The Internet doesn’t threaten Indian newspapers, TV does.

Here’s an article on Rediff.com about the possibility of newspapers becoming extinct. The premise is that the Internet as a distribution channel, with online newspapers, blogs, wikis and message boards as the content, supported by online (in place of print) advertising, is threatening the very existence of newspapers. According to the article, newspaper circulation is declining, and there’s a vicious circle being formed, with newspapers wanting to shore up revenues by charging advertisers more, who won’t pay until circulation goes up.

In the context of India, though, the threat to the print medium has little to do with the Internet. The penetration of this medium is so poor in India it doesn’t even matter. So from a newspaper’s point of view, blogs, wikis and other online sources of news can take a hike, they don’t even register on the threat radar in this country.

The real threat to newspapers is from Television. From the 24×7 news channels in most major regional languages, and English and Hindi, of course. From the fierce competition among them to provide up-to-the-second updates on everything from cricket scores to the stock market to politics.

The usage model I’m increasingly seeing is: most folks catch up on news throughout the day via TV – or at least in the morning and then during prime time. (which is why the 9PM news bulletin is such a big deal). The next morning they don’t want to see the same news again, this time in print – they’ve already seen that.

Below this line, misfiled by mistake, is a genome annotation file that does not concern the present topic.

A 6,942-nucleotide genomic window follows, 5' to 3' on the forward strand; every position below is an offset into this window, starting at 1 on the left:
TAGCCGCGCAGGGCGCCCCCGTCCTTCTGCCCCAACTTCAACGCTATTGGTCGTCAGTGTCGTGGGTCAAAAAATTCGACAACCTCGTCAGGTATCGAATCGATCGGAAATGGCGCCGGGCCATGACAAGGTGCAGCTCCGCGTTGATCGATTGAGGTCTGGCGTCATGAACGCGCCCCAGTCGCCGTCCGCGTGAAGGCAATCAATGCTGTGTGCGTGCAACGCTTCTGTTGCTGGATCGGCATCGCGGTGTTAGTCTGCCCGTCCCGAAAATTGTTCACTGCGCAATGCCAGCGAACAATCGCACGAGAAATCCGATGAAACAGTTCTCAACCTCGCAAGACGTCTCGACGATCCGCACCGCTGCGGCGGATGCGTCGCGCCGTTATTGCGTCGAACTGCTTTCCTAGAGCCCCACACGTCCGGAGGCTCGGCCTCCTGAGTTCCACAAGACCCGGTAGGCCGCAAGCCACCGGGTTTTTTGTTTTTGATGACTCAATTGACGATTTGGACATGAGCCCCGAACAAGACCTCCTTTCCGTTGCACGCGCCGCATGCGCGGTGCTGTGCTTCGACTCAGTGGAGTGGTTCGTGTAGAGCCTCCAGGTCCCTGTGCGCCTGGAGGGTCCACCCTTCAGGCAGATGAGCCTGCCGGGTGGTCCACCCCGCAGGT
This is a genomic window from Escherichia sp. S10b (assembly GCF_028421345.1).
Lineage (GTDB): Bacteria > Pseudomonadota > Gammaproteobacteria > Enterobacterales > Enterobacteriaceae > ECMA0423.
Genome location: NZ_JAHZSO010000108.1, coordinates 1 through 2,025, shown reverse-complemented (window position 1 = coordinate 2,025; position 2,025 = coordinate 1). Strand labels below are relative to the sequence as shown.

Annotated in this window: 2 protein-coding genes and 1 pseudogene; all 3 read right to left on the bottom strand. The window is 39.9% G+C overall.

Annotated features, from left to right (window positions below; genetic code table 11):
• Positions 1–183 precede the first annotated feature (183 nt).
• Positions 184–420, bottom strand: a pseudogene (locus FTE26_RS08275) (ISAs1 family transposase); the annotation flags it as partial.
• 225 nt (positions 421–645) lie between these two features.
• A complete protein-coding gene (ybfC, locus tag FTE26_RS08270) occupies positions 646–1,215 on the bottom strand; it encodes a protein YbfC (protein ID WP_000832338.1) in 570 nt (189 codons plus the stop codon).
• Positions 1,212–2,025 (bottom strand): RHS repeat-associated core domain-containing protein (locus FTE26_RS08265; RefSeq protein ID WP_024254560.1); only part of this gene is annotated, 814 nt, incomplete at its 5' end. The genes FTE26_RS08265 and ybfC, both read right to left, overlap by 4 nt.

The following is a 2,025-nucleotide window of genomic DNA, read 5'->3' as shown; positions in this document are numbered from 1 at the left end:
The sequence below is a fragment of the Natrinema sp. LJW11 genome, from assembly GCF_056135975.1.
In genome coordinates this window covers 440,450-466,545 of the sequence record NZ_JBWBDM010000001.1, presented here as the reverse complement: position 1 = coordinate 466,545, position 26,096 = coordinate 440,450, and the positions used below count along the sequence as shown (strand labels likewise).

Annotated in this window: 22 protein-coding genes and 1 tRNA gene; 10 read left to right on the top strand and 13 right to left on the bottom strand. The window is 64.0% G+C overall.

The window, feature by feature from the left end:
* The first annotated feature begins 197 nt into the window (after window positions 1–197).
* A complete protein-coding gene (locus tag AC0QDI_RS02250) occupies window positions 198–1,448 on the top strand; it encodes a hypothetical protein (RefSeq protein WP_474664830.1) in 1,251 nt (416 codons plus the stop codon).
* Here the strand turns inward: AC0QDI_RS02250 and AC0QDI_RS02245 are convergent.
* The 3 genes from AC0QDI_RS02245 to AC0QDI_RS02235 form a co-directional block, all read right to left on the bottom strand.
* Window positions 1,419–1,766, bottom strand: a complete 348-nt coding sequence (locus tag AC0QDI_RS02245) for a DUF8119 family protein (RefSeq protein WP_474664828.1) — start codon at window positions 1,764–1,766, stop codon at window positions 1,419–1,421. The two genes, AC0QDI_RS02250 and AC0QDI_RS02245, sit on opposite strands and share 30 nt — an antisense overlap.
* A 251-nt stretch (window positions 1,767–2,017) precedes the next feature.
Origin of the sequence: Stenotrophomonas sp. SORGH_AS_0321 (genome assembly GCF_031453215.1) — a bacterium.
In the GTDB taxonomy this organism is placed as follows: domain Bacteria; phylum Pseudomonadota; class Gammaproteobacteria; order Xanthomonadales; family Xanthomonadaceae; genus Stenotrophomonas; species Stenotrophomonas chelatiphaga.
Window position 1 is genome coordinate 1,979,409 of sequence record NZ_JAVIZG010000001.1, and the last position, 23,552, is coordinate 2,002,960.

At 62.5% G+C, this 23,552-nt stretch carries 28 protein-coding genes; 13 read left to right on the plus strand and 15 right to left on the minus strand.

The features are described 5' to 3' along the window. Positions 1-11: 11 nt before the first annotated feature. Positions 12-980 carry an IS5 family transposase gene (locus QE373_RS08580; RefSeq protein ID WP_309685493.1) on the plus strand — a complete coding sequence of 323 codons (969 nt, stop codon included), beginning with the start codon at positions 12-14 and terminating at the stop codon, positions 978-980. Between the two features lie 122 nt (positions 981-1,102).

What they want is analyses and opinion pieces with regard to that piece of news. They want special reports on a range of topics. Something to complement what they’ve already seen on TV the previous day. That’s the challenge before newspapers today. Content matters more now. I realise that I’ll probably be raising a few hackles here – given readers’ loyalty to newspapers – but the Indian Express seems to be gaining in popularity and readership over the past year. It’s got to do both with the steady improvement in the op-ed section of IE, and the gradual but unmistakable tabloidization of the Times of India. The newspaper is taking the place of the “weeklies” that used to dominate this kind of print content in the 80s and 90s – they’re becoming “dailies” in a different sense.

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